Music during the Festival

Later on February 12, Andrew Bannerman will deliver a talk on the relationship between Charles Darwin and his wife Emma Darwin (nee Wedgwood), accompanied by John Bowen on piano, in the beautiful setting of Darwin House. Guests are warmly invited to join in a birthday toast to the great man with a glass of Prosecco, kindly supplied by Tanners Wine Merchants.

Speaker Ted Maidment and notable local pianist John Moore will make a welcome return to the festival on February 18, with a musically illustrated talk examining the composer Frédéric Chopin, from whom Emma Darwin received a number of lessons. Emma was a gifted pianist and Charles greatly enjoyed listening to her play the works of Chopin in the evenings. This event will be repeated on 21 February.

Guests to events at Darwin House can view Charles Darwin’s birth room and tour some the Darwin family’s principal rooms.

For families and young explorers

Over February half term, the festival welcomes little scientists and offers an array of interactive and educational opportunities to keep your kids busy, active and engaged with the legacy of Shrewsbury’s most famous son.

Help them foster a healthy interest in science, history and nature with a programme of events including the chance to build their own miniature HMS Beagle at Shropshire Archives, get muddy with Darwin’s Wiggly Worms at Wroxeter Roman City and build and explore with the Darwin Lego Workshop at Shrewsbury Museum & Art Gallery, and much more.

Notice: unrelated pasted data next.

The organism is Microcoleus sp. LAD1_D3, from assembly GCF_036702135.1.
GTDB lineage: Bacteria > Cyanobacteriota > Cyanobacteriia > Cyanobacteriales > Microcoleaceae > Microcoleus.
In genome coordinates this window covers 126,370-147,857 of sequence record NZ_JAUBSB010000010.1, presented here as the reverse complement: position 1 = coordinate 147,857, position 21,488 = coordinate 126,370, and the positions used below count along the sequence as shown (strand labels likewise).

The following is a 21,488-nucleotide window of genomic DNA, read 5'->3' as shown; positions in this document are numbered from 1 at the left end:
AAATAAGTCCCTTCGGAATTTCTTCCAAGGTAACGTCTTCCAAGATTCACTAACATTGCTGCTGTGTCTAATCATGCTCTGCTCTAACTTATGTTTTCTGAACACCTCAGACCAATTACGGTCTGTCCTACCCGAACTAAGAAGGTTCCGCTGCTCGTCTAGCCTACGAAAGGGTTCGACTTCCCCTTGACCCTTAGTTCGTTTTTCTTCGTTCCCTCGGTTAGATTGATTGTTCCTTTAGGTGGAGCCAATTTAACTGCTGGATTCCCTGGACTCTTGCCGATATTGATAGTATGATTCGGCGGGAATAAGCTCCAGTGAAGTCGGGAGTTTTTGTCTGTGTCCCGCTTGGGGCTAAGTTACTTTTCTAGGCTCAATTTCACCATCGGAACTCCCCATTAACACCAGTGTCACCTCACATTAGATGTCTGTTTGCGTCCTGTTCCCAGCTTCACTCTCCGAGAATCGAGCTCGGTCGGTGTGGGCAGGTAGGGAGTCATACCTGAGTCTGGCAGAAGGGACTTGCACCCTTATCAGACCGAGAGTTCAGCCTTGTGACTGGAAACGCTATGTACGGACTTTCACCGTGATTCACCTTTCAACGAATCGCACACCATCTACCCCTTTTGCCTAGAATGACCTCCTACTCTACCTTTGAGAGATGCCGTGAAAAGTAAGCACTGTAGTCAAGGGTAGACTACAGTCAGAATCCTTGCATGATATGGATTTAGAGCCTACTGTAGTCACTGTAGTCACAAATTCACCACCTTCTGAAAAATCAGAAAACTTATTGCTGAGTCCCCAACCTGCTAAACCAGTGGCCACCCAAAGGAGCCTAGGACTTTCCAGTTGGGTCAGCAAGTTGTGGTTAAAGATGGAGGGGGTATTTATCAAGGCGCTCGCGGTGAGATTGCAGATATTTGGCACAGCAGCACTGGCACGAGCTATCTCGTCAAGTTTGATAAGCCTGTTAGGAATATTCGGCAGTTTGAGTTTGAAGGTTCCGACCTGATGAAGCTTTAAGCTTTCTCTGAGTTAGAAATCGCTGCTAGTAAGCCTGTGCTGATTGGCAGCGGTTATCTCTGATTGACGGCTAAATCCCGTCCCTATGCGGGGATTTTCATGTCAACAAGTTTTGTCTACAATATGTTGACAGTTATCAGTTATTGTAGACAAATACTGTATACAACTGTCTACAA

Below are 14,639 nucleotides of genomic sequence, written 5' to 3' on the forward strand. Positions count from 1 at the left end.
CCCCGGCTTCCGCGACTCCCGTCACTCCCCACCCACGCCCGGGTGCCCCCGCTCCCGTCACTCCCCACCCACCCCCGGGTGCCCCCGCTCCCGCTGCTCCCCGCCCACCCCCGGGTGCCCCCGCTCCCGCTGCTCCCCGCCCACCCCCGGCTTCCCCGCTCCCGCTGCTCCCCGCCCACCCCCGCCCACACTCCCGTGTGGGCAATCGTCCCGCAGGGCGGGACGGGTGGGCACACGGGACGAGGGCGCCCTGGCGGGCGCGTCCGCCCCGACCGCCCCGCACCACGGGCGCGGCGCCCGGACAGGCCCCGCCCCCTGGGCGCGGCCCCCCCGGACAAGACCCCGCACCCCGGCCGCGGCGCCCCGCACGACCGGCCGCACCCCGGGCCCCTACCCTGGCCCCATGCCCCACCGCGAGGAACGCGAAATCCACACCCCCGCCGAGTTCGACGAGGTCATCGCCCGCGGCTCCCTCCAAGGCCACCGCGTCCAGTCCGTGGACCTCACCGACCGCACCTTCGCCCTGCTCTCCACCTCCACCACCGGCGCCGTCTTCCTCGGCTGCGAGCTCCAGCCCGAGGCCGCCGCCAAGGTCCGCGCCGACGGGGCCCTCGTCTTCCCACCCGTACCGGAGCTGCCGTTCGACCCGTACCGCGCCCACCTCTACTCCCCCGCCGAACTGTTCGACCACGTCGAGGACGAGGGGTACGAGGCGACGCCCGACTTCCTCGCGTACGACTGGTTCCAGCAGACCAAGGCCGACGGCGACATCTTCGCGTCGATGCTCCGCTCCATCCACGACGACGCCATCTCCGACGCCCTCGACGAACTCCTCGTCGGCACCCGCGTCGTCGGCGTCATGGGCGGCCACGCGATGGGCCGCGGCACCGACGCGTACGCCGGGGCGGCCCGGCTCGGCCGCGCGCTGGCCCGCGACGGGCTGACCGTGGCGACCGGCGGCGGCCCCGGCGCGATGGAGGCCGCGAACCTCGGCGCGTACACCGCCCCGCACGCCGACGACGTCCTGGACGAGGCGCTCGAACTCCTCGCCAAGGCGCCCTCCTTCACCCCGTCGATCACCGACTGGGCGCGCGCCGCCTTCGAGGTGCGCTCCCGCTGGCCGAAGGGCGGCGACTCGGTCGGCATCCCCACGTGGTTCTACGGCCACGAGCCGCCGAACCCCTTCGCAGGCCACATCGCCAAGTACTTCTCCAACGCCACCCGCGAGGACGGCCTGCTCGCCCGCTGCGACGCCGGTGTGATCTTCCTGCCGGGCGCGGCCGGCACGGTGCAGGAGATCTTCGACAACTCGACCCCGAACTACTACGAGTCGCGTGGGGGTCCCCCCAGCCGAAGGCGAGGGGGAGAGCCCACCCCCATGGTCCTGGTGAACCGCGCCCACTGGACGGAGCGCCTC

Special children’s event: Charles Darwin’s Birthday Treat!

Children aged 8–16 whose birthday falls in the month of February are invited to apply for a special birthday treat at Mount House.

Six winning children will be able to celebrate their (and Charles Darwin’s) birthdays on February 12 at Mount House, with a private tour of the house and grounds and a special sweet treat provided by Toot Sweet. See where the great man was born and spent his childhood studying the natural world around him.

To apply, send a paragraph explaining why you like sharing your birthday with Charles Darwin to darwinbirthday@gmail.com by the deadline of January 26, 2024.

Short film: Son of Shrewsbury

To celebrate the 21st DarwIN Shrewsbury festival, a small team of young people aged 16–19, from the BFI Film Academy at MediaActive in Shropshire, have created a short film – ‘Son of Shrewsbury.’ In the film, two grammatically opposed investigative journalists take a look at the legacy and ubiquity of Charles Darwin in our town.

About the Festival organisers

The annual DarwIN Shrewsbury Festival is managed and coordinated by John K Hughes, Project Manager at Darwin House, and supported by Shrewsbury BID.

“Plans for the 21st DarwIN Shrewsbury Festival are progressing very well with around forty individual events taking place this year,” he stated. “We have seen a real growth in interest and I am sure it will be the best Festival yet. We are extremely grateful to everyone who is participating and for all the help and support received in making the Festival happen in celebration of Shrewsbury’s most famous son.”

Emma Molyneux, Project Coordinator, Shrewsbury BID, commented, “As a proud supporter of the DarwIN Shrewsbury Festival, we love seeing our community come together to honour the legacy of Charles Darwin.”

“This festival not only celebrates Darwin’s contributions to science but also reinforces the rich cultural and historical significance of Shrewsbury,” she continued. “We’re excited to see residents and visitors alike engage with the diverse programme of activities on offer and gain a deeper appreciation for Darwin’s enduring impact on our world, and our town!”

The full DarwIN Festival programme of around forty events can be found at darwin.originalshrewsbury.co.uk.